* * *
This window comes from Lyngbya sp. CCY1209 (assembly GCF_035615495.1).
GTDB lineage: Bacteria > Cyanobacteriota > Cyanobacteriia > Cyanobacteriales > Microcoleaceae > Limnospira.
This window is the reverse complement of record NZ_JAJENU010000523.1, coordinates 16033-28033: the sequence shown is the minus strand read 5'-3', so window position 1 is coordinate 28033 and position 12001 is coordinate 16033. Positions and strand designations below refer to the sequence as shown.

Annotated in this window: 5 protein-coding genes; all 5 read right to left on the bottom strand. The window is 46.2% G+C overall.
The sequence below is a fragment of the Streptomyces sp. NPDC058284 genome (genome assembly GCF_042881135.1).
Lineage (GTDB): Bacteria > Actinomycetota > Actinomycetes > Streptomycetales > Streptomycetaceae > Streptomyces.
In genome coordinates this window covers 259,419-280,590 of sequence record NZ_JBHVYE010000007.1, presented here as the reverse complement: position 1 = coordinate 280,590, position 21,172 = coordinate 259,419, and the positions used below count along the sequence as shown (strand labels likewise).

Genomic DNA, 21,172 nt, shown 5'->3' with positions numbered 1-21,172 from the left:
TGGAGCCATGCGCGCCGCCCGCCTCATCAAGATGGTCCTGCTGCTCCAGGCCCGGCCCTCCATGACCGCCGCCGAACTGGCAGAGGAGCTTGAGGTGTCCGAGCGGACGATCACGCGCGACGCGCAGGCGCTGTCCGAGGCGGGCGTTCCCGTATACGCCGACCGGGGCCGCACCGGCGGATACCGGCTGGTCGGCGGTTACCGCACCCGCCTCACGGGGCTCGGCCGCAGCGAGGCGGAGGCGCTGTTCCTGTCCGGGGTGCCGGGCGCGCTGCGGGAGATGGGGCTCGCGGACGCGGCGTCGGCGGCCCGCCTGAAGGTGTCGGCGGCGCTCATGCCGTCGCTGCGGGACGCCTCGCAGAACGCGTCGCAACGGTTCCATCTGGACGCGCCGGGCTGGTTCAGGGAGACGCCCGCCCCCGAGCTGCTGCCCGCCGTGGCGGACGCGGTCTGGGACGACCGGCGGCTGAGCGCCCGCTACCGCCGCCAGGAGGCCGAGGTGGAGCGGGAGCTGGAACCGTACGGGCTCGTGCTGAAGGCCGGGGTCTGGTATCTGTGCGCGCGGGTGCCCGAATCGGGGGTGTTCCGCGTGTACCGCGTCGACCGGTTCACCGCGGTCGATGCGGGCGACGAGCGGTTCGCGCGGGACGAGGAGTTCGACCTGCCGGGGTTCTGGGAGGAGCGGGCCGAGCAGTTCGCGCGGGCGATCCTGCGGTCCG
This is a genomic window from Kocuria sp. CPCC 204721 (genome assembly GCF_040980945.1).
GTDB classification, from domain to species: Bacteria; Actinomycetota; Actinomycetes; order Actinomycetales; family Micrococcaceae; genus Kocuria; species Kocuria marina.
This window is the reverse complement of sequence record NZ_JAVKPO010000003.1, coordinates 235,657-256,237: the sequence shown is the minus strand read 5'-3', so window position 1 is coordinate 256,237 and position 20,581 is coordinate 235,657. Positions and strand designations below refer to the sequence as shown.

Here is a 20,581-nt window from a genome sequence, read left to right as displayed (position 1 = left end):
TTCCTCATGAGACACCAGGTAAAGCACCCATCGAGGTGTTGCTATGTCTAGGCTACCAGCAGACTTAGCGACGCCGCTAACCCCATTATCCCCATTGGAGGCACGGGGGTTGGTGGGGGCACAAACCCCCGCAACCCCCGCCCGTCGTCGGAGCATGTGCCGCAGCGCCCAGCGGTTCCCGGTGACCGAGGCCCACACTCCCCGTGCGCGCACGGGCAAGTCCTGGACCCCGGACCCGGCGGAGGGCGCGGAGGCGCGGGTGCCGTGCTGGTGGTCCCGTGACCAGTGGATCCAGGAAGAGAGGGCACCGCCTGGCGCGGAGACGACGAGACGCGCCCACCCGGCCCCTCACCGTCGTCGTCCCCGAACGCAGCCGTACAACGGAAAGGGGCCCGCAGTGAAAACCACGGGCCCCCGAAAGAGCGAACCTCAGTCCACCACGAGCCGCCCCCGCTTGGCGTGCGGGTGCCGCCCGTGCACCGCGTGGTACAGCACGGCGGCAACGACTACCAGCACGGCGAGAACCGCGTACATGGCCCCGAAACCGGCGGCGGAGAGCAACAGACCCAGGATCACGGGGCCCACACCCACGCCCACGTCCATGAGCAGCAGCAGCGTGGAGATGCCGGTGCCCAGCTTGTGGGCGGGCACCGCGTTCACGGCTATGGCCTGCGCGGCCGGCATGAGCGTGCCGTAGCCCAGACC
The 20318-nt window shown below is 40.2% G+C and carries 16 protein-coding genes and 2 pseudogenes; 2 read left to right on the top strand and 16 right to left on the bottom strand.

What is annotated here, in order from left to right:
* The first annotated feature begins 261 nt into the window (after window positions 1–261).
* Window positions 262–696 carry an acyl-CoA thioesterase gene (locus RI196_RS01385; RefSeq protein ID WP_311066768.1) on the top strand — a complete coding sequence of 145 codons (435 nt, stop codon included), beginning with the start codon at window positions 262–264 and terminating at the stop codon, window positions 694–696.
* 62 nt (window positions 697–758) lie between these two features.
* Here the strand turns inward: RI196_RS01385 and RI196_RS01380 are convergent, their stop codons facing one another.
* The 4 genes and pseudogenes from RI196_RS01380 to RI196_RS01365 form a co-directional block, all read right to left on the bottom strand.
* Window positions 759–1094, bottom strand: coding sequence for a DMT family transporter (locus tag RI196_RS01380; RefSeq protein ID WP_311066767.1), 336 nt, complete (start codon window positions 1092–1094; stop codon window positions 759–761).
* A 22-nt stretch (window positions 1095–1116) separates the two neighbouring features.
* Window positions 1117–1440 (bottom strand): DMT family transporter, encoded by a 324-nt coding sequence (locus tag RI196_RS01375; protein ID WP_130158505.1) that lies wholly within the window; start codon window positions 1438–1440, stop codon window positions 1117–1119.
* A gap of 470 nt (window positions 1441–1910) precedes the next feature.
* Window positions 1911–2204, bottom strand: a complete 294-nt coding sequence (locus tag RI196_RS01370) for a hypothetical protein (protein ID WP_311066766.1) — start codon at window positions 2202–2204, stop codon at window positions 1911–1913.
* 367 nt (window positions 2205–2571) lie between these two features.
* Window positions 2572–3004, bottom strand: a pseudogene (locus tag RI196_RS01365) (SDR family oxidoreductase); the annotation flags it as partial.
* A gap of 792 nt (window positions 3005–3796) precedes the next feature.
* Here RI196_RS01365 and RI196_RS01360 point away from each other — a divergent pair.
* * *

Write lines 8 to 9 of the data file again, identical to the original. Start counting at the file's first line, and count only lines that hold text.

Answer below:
Genomic DNA, 21,172 nt, shown 5'->3' with positions numbered 1-21,172 from the left:
TGGAGCCATGCGCGCCGCCCGCCTCATCAAGATGGTCCTGCTGCTCCAGGCCCGGCCCTCCATGACCGCCGCCGAACTGGCAGAGGAGCTTGAGGTGTCCGAGCGGACGATCACGCGCGACGCGCAGGCGCTGTCCGAGGCGGGCGTTCCCGTATACGCCGACCGGGGCCGCACCGGCGGATACCGGCTGGTCGGCGGTTACCGCACCCGCCTCACGGGGCTCGGCCGCAGCGAGGCGGAGGCGCTGTTCCTGTCCGGGGTGCCGGGCGCGCTGCGGGAGATGGGGCTCGCGGACGCGGCGTCGGCGGCCCGCCTGAAGGTGTCGGCGGCGCTCATGCCGTCGCTGCGGGACGCCTCGCAGAACGCGTCGCAACGGTTCCATCTGGACGCGCCGGGCTGGTTCAGGGAGACGCCCGCCCCCGAGCTGCTGCCCGCCGTGGCGGACGCGGTCTGGGACGACCGGCGGCTGAGCGCCCGCTACCGCCGCCAGGAGGCCGAGGTGGAGCGGGAGCTGGAACCGTACGGGCTCGTGCTGAAGGCCGGGGTCTGGTATCTGTGCGCGCGGGTGCCCGAATCGGGGGTGTTCCGCGTGTACCGCGTCGACCGGTTCACCGCGGTCGATGCGGGCGACGAGCGGTTCGCGCGGGACGAGGAGTTCGACCTGCCGGGGTTCTGGGAGGAGCGGGCCGAGCAGTTCGCGCGGGCGATCCTGCGGTCCG